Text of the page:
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Stories From Main Street: New Canaan, CT

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Mary Fetchet and Brad Fetchet (credit: Voices of September 11th)

Mary Fetchet and Brad Fetchet (credit: Voices of September 11th)

88adams SeanĀ Adams
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NEW CANAAN, CT (WCBS 880) - Beyond the historical account of that terrible day, the story of September 11 is about people.

“The focus, really, on the 9/11 living memorial is truly to focus on their life, not their death,” says Voices of September 11th co-founder Mary Fetchet.

The group is creating an online archive – an electronic scrapbook filled with, as Fetchet puts it, “photographs, eulogies, missing person posters… you know, any written materials – newspaper articles, books that were written in their memory.”

Each remembrance tells part of the story of 9/11.

“There’s a lot of anxiety in advance of them participating, and so, what we try to do is encourage them to start with what they have,” says Fetchet. “Many people feel compelled to go through everything they have. I can tell, first hand, I could not do that myself. That would be totally overwhelming because I took so many pictures during [my son] Brad’s lifetime and I have videotapes of his lacrosse game and hockey game and family reunions.”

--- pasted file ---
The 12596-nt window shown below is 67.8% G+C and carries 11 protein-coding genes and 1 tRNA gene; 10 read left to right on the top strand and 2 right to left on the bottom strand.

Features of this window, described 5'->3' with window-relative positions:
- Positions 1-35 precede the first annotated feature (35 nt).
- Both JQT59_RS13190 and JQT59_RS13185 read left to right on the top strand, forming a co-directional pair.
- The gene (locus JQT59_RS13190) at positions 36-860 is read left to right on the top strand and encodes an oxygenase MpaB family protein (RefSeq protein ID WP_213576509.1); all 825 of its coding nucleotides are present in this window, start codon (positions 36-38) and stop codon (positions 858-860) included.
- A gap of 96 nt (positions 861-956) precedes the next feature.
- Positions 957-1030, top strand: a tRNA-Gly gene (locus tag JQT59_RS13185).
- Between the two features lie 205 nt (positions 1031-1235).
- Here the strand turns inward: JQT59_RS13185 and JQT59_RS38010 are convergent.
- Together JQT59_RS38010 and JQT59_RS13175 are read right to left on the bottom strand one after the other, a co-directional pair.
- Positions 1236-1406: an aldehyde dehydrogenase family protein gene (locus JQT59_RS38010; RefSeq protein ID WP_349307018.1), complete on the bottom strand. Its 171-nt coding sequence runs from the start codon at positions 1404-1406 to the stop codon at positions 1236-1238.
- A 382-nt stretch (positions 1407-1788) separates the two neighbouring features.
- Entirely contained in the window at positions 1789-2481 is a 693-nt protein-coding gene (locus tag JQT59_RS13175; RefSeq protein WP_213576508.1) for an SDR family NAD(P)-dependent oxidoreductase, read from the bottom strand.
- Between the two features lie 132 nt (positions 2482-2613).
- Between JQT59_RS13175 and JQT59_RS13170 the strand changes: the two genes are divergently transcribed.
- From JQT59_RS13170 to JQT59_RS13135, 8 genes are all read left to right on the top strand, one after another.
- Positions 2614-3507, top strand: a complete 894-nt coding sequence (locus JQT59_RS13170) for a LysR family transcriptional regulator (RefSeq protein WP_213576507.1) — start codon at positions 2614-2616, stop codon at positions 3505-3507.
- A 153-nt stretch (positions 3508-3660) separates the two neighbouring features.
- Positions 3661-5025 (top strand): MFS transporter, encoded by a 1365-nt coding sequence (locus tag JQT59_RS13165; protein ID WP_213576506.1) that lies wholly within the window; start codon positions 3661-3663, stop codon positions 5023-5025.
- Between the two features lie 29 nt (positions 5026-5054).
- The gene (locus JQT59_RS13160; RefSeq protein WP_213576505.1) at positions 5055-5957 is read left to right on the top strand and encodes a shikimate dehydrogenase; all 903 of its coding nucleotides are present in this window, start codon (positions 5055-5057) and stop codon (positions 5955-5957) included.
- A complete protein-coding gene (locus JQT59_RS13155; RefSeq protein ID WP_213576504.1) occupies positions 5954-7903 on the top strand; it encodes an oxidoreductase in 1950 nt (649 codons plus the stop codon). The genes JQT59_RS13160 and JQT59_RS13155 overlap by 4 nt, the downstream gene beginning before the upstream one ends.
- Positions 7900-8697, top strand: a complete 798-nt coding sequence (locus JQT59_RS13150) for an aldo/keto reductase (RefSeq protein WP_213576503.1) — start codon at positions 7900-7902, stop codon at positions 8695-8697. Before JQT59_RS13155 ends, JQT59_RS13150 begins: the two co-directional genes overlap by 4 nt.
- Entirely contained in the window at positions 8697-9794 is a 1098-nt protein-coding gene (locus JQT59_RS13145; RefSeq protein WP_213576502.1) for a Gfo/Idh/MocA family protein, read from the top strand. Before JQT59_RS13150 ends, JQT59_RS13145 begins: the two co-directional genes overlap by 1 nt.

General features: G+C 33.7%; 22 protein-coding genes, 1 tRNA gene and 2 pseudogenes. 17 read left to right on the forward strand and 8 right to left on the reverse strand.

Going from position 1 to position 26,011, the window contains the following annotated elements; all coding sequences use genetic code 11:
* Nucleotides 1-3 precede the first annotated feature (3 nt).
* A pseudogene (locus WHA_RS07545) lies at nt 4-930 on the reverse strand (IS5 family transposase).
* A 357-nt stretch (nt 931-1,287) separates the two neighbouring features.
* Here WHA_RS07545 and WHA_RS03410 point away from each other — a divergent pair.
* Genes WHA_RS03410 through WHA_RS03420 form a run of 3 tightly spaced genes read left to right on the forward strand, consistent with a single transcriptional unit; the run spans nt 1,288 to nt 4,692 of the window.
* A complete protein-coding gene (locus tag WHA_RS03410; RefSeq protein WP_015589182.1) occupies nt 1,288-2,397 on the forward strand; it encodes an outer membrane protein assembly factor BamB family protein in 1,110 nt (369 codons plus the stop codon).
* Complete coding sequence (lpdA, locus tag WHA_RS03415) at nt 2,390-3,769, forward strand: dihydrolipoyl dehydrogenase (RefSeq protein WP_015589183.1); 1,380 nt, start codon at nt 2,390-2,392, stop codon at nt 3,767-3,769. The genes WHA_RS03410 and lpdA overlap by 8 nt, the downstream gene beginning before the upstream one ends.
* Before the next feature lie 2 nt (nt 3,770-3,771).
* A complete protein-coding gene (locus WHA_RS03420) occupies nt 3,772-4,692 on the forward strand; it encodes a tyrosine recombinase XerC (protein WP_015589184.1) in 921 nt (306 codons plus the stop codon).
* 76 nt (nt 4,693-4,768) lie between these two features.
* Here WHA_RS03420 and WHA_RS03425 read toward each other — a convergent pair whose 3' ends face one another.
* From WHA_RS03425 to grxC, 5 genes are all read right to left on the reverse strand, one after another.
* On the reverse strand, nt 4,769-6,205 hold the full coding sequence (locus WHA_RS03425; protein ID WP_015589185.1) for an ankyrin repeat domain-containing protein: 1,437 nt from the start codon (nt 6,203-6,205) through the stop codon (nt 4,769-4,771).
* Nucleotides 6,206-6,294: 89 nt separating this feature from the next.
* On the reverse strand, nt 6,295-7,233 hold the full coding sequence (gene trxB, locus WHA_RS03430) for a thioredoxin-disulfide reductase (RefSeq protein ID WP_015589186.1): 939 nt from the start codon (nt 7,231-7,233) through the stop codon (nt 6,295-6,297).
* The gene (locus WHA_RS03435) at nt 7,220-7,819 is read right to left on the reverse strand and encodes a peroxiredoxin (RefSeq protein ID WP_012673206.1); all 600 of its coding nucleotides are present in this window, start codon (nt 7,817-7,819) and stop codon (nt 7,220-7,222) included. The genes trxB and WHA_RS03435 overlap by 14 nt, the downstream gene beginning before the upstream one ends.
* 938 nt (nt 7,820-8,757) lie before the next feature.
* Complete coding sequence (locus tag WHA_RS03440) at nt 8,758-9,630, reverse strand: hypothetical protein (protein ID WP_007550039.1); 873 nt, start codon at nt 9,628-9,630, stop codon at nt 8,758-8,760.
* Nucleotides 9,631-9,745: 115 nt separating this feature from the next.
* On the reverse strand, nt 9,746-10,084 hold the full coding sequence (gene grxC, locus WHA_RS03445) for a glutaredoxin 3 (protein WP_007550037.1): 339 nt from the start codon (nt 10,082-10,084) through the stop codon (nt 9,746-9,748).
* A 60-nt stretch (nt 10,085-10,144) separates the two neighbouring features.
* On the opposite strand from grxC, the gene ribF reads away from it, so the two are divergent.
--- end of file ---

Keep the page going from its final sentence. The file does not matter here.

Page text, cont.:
Stories from Main Street - Photo: Evan Bindelglass / WCBS 880

Stories from Main Street - Photo: Evan Bindelglass / WCBS 880

RELATED: More Stories From Main Street

“Some people come in with a couple of things and then once they start, they get very excited, and then they’ll go home and say ‘You know, gee, I came across this,’ or ‘I should include that.’ They get it,” she says.

WCBS 880’s Sean Adams In New Canaan

She says, sometimes, living memorial sessions can be therapeutic.

“Twenty five family members from the same family came and we didn’t even know how to staff it, but it was a real healing process for the family at the end,” she says.

Roughly a thousand families have created a living memorial so far. Ultimately, each one will become part of the national museum.

LINK: Voices Of September 11th (Official Site)

“What we’re trying to encourage them to think about [is] that this is really their own, personal project,” says Fetchet. “This is an ongoing project for us. So, we’re going to continue to work with families, colleagues, friends, people that survived.”

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